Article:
New rules will attempt to restrain the mischievous use of many kinds of derivatives, credit default swaps, collateralized debt obligations and other heretofore absolutely opaque constructs. There will be more rules governing loan underwriting standards, the bundling and selling of mortgages, and the capital requirements and risk retention of the mortgage originator.
Dodd-Frank also aims to affect executive compensation, the integrity of the ratings companies, the registration of investment advisers, the soundness of corporate governance and the protection of financial consumers.
Many of the more significant reforms, such as participation in the bank-funded “bailout” fund, are mandated only for banks with assets in excess of $50 billion. This is appropriate. The six largest financial institutions in the U.S. now account for about 55 percent of all banking assets.
But 7,000 of the roughly 7,600 banks in the country each have less than $1 billion in assets; these are “community banks,” and in many cases, their culpability for the Wall Street meltdown was almost zero.
I spoke with Michael Wheeler, president of Beverly Cooperative Bank, to learn how Dodd-Frank is affecting smaller, local banks.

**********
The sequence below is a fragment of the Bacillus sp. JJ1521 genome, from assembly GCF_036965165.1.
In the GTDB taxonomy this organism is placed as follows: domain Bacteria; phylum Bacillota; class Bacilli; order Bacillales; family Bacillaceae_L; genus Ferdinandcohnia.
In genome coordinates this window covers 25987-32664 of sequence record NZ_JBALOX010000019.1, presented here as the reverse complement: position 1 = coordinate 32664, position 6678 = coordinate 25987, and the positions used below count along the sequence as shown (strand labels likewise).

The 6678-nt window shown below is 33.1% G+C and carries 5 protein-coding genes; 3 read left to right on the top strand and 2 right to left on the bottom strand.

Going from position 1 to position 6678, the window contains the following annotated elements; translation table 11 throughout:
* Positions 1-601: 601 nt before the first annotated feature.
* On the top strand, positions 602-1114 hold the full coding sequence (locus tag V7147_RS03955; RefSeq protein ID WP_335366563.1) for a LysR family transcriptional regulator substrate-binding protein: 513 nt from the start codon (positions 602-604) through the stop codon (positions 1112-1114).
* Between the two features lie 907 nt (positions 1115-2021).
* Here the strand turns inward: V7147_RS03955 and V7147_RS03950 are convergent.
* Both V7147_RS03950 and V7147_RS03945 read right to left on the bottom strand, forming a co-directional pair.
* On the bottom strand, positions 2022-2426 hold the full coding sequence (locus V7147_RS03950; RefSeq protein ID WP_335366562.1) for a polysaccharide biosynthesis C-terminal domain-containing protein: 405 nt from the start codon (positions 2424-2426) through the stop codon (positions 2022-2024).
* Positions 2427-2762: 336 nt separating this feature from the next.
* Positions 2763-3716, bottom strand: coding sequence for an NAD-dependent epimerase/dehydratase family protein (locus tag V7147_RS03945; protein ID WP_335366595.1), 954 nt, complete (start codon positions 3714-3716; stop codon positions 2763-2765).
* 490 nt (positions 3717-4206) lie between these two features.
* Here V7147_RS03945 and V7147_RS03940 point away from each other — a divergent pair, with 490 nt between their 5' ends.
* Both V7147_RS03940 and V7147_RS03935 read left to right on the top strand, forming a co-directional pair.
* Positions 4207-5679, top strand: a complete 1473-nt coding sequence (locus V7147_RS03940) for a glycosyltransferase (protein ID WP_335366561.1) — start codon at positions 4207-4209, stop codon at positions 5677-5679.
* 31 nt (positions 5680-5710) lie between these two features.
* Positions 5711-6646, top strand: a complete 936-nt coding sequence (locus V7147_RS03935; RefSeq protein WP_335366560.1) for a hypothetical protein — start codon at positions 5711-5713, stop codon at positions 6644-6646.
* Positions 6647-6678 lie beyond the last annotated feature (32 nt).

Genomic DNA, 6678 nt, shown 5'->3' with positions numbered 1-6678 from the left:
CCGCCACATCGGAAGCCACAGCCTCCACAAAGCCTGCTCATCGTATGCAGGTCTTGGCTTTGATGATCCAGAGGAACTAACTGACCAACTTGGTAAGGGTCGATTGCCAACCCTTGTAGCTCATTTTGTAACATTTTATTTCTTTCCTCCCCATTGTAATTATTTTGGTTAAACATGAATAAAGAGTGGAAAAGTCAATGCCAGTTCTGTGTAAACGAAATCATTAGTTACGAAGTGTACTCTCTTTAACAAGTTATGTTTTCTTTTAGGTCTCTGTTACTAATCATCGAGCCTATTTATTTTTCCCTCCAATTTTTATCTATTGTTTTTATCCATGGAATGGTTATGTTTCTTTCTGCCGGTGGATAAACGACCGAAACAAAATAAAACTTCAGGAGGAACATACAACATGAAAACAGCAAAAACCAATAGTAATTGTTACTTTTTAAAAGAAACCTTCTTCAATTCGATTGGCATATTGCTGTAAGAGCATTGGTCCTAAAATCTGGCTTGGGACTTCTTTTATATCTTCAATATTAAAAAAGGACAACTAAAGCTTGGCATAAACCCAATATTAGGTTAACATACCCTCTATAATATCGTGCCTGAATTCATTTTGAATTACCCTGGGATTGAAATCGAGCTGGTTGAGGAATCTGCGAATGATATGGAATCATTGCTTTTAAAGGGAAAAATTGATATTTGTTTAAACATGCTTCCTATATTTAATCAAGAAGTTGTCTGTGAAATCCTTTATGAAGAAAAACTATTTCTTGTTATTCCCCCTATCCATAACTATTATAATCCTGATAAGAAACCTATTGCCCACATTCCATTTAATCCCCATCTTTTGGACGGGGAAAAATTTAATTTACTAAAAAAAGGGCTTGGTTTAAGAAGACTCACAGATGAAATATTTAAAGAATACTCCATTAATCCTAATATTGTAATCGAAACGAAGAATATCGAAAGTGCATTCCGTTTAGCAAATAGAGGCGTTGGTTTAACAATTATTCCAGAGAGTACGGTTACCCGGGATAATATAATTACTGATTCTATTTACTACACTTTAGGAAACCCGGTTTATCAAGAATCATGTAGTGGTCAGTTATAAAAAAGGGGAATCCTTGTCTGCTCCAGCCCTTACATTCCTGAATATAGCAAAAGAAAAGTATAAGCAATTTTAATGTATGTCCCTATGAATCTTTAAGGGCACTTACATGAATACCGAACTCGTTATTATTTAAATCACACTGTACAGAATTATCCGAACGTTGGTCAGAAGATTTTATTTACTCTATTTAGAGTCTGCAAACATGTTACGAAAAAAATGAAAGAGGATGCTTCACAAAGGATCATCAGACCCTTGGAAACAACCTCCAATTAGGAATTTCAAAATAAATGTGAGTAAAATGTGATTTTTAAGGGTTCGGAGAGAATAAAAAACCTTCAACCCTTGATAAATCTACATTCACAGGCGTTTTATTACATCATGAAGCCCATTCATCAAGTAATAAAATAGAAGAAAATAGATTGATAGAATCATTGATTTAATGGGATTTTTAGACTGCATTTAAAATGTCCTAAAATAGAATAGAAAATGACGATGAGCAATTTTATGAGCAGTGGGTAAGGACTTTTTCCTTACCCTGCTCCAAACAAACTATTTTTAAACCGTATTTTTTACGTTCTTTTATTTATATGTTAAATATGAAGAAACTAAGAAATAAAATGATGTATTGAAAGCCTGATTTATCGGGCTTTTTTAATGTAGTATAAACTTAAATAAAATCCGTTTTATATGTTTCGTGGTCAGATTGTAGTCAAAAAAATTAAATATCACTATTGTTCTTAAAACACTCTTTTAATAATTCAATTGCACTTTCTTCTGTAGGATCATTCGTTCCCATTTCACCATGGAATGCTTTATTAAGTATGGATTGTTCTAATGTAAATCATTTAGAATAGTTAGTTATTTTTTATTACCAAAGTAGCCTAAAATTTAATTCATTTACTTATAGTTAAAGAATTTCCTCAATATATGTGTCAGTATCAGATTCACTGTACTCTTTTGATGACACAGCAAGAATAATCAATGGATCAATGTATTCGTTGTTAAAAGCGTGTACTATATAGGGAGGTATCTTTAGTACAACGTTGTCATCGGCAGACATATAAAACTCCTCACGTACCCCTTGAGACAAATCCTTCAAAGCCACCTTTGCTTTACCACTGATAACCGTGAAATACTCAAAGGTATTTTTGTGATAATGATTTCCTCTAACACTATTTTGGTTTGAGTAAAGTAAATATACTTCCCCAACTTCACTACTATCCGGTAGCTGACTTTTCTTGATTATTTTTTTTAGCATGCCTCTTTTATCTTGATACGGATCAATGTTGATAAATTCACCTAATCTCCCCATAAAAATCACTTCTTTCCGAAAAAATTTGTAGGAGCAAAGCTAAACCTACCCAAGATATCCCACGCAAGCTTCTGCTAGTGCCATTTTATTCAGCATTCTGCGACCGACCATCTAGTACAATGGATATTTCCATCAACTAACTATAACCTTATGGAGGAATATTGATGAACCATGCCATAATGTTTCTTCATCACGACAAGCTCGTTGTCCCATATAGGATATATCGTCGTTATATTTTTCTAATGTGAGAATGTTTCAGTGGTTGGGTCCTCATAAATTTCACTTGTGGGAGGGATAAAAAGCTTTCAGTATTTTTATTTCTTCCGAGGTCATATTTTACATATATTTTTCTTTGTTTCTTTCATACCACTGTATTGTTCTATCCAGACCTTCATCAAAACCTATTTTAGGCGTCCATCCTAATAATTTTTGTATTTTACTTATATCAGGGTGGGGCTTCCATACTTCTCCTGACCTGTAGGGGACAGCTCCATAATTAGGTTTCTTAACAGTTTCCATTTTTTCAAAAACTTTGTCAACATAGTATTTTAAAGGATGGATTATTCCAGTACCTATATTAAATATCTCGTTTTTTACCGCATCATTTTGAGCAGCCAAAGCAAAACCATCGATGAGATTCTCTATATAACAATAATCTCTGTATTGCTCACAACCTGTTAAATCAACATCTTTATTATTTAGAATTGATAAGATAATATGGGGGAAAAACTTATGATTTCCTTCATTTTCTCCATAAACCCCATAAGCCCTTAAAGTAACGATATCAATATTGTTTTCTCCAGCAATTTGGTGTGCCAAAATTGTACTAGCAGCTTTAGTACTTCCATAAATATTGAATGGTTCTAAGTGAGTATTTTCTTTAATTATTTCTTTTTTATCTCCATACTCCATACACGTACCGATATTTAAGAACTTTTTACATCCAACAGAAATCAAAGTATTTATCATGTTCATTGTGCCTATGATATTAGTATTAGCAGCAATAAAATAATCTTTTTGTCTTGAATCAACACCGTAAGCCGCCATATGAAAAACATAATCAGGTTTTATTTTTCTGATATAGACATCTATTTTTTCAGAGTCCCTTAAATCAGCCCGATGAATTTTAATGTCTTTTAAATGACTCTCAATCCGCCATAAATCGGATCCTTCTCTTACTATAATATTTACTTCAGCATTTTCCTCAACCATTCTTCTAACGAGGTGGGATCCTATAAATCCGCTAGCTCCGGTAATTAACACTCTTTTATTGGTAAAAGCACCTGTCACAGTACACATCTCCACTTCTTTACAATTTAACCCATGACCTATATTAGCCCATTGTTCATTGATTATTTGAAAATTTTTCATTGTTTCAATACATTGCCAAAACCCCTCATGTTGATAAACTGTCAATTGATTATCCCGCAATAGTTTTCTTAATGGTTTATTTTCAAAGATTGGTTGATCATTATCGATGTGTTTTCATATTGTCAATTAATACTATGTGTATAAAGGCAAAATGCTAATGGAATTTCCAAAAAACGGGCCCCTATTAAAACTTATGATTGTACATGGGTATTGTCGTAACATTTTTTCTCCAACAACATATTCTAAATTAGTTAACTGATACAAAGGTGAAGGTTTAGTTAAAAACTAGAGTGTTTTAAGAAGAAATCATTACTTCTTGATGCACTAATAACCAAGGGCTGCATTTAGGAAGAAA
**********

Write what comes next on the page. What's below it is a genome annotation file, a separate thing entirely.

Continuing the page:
Beverly Cooperative, founded in 1888, has four branches, 72 employees and $300 million in assets. It is growing, and last year gave out 206 loans. During the past 10 years, it has given out about 225 loans per year (125 commercial, 100 residential, on average). What is most impressive is that the bank has had less than 10 loan failures in that 10-year span of 2250 loans.
Although Wheeler acknowledges that new regulations were necessary to respond to a range of problems — from predatory loans to the irresponsible use of derivatives — he points out that, by far, the largest incidence of bad practices came from the few hundred biggest banks and lenders. The top 10 banks today still initiate 70 percent of all lending.
Wheeler believes that Dodd-Frank and the Consumer Protection Financial Bureau are burdening community banks with regulations where there has been little problem. He has a point, and Beverly Cooperative’s track record backs him up. During the housing bubble buildup, the bank’s loan underwriting standards did not deteriorate, nor did the bank take advantage of unqualified or financially illiterate loan applicants.